NOAA confirms average hurricane season ahead

| 25/05/2012

ivan1715zC-040910-1kg12.jpg(CNS): Just one week ahead of the official start of the hurricane season experts from the US are calling for nine to 15 tropical storms four to eight of which will become hurricanes in its 2012 long term Atlantic forecast. The National Oceanic and Atmospheric Administration is expecting what it described as a "near normal" season with one to three major hurricanes of Category 3 or higher intensity on the Saffir-Simpson scale. Hurricane season for the Atlantic Ocean, Caribbean Sea and Gulf of Mexico officially runs from June 1 to November 30, but tropical Storm Alberto came well ahead of time and on Friday morning the NHC was giving a broad area of low pressure near the north-western Bahamas a 70 percent chance of becoming a tropical storm this weekend.

Pre-season storms are not uncommon and experts say there is not necessarily a connection between an early start and a busy season. For the entire six-month season, NOAA’s Climate Prediction Center said there was a 70 percent chance of nine to 15 named storms. Forecasters said that a near normal or average season brings 12 tropical storms with six hurricanes. Experts say the region is still in the midst of a multi-decade active period for hurricanes that began in 1995 but temperatures in the eastern Atlantic are cooler this year and the strong wind shear will combine to keep limit storm numbers. El Nino, which is warming the tropical Pacific could also "kill off" Atlantic hurricanes, forecasters said.

“NOAA’s outlook predicts a less active season compared to recent years,” said NOAA Administrator Jane Lubchenco, Ph.D. “But regardless of the outlook, it’s vital for anyone living or vacationing in hurricane-prone locations to be prepared.”
Although Improvements in monitoring and predicting hurricanes have been remarkable over the last two decades Lubchenco said more work remains to be done to unlock the secrets of hurricanes, especially in the area of rapid intensification and weakening of storms.

“We're stepping up to meet this challenge through our Hurricane Forecast Improvement Project, which has already demonstrated exciting early progress toward improving storm intensity forecasts," she said.

This season NOAA is introducing enhancements to two of the computer models available to hurricane forecasters – the Hurricane Weather Research and Forecasting (HWRF) and the Geophysical Fluid Dynamics Laboratory (GFDL) models. The HWRF model has been upgraded with a higher resolution and improved atmospheric physics. This latest version has demonstrated a 20 to 25 percent improvement in track forecasts and a 15 percent improvement in intensity forecasts relative to the previous version while also showing improvement in the representation of storm structure and size. Improvements to the GFDL model for 2012 include physics upgrades that are expected to reduce or eliminate a high bias in the model's intensity forecasts.

The seasonal outlook does not predict how many storms will hit land. Forecasts for individual storms and their impacts are provided by NOAA’s National Hurricane Center, which continuously monitors the tropics for storm development and tracking throughout the season using an array of tools including satellites, advance computer modeling, hurricane hunter aircraft, and land- and ocean-based observations sources such as radars and buoys.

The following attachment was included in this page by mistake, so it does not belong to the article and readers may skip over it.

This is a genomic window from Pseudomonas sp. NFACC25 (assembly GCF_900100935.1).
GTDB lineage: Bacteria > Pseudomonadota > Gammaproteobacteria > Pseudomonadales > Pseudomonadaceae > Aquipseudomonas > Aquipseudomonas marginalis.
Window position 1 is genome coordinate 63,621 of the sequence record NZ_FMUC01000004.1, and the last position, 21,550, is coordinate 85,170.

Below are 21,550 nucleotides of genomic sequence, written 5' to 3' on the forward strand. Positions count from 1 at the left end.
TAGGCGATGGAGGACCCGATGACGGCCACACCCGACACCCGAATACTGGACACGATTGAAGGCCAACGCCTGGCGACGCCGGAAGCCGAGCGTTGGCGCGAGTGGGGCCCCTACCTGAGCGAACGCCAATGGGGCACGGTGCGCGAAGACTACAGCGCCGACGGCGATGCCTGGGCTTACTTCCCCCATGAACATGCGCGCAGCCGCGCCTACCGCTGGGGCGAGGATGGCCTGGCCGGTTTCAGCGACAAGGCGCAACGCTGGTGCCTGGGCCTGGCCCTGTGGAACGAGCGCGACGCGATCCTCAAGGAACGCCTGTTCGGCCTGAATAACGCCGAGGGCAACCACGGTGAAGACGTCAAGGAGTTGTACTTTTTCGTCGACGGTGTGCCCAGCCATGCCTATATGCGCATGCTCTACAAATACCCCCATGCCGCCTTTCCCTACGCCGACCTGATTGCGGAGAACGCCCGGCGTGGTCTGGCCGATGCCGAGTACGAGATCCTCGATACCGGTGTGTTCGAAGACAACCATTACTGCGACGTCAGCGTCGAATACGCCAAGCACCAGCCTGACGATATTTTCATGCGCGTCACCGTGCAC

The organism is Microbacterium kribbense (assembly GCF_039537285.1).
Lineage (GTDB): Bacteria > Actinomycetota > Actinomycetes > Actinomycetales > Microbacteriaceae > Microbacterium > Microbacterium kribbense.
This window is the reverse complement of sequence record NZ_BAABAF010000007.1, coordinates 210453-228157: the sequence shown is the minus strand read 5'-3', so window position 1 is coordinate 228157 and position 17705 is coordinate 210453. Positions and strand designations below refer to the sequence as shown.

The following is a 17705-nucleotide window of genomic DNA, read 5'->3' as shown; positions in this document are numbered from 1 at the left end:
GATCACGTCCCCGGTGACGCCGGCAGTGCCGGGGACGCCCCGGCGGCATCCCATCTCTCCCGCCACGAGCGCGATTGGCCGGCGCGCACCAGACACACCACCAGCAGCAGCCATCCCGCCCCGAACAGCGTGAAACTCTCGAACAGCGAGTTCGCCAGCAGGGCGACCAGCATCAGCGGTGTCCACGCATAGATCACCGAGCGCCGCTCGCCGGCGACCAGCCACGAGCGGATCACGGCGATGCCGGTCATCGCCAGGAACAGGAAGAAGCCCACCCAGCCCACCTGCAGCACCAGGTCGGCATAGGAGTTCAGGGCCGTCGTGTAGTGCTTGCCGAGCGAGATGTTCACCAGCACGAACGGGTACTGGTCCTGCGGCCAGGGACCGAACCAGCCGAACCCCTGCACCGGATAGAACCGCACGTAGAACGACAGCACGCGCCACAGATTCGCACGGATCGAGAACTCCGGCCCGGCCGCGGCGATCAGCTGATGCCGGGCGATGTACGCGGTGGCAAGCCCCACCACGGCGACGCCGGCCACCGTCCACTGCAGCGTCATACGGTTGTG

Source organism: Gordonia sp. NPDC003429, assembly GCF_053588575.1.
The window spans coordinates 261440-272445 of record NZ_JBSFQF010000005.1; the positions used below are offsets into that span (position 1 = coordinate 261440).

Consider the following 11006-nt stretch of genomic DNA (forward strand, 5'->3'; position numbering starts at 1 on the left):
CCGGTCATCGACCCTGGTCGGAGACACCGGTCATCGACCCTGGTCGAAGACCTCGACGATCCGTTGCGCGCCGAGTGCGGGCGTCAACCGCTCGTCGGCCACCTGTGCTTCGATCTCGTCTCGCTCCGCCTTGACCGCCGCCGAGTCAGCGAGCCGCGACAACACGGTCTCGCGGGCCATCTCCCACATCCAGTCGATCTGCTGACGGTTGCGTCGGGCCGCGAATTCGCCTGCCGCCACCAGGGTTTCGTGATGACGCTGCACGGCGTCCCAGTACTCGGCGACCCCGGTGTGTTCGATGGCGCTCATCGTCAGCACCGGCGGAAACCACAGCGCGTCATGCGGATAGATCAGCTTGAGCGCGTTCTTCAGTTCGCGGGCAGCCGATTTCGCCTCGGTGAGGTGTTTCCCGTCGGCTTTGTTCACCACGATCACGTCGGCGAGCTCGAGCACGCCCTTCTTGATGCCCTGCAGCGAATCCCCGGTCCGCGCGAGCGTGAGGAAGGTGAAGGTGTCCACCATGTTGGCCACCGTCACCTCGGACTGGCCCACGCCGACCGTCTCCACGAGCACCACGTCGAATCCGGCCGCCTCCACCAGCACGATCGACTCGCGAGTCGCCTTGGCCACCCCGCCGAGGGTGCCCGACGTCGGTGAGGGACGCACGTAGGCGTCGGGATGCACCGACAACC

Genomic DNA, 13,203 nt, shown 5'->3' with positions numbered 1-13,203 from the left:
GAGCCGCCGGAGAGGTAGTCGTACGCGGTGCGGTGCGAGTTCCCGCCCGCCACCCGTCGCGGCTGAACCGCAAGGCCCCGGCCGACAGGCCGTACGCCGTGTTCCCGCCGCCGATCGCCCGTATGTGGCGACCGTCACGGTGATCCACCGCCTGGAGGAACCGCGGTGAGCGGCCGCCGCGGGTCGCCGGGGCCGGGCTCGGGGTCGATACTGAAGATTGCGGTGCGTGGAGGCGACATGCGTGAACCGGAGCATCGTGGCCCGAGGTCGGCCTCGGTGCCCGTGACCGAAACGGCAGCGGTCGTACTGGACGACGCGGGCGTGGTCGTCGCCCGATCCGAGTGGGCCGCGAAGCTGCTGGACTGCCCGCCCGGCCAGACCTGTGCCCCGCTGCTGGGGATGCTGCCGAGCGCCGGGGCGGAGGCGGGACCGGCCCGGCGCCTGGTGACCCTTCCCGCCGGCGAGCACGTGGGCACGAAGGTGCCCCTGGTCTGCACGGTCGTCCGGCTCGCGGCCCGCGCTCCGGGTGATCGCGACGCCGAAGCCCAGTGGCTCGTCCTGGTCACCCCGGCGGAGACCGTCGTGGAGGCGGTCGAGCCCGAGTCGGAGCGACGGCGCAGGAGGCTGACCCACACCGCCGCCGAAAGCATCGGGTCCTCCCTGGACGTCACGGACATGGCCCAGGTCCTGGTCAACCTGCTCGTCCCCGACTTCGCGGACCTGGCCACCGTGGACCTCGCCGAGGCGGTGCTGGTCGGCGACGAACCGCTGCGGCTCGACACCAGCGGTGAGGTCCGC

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  1. Anonymous says:

    Every year I smile at these predictions. Why don't they just remind us that hurricane season is almost here and keep educating us about preparedness? Heck, I could predict between 9 and 15 storms myself and I'm no expert. When you can narrow it down a bit more and tell me between 9 and 11 or between 10 and 12, and tell me where and when they might hit, then I'd call that a prediction. Between 9 and 15 with no indication of when or where is a guess, not a prediction, and anyone can do that. And, really, what difference does it make? If the prediction is for a high number of storms, are we all going to leave the Island and go somewhere for the duration of hurricane season? And, if it's a low number, are we going to get a break on house insurance costs for the year? Enough with the guessing and just continue to educate the public about being prepared.

  2. Anonymous says:

    It would be a good idea to have some of those old experienced Brac seamen on the Hurricane committee. Whenever a hurricane is out people rely heavily on their advice. For example Mr Arlen is very accurate and so ,many folks depend on his advice. It would not cost the Government any moer to bring him over for meetings than what it costs to bring over members of various boards. This way members could learn from him.

  3. Anonymous says:

    This is good news because it means some of the storms have already happened with less for the remainder of the year. Yeah!

  4. Anonymous says:

    There is a second named storm out now + we are already experiencing bad weather and its not even June yet.  So lets keep praying and be safe cuz no one can afford a hurricane right now.  I'm no expert but could that be an indication of what's to come!?

    • Doubting Thomas says:

      How does praying affect the weather?

      • Anonymous says:

        The converse is true. Weather will increase the praying habits of the irrational, and probably increases the clientel and future revenue of the church tithes.

  5. Bethinking says:

    I wonder if the Brac will have any correlation with the recent run-on with the Hurricane Crabs and a hurricane this year?

    Here at the SMB beach house it has been spotty at best. However, I am seeing at least 3x the number of hermit crabs right now compared to last year.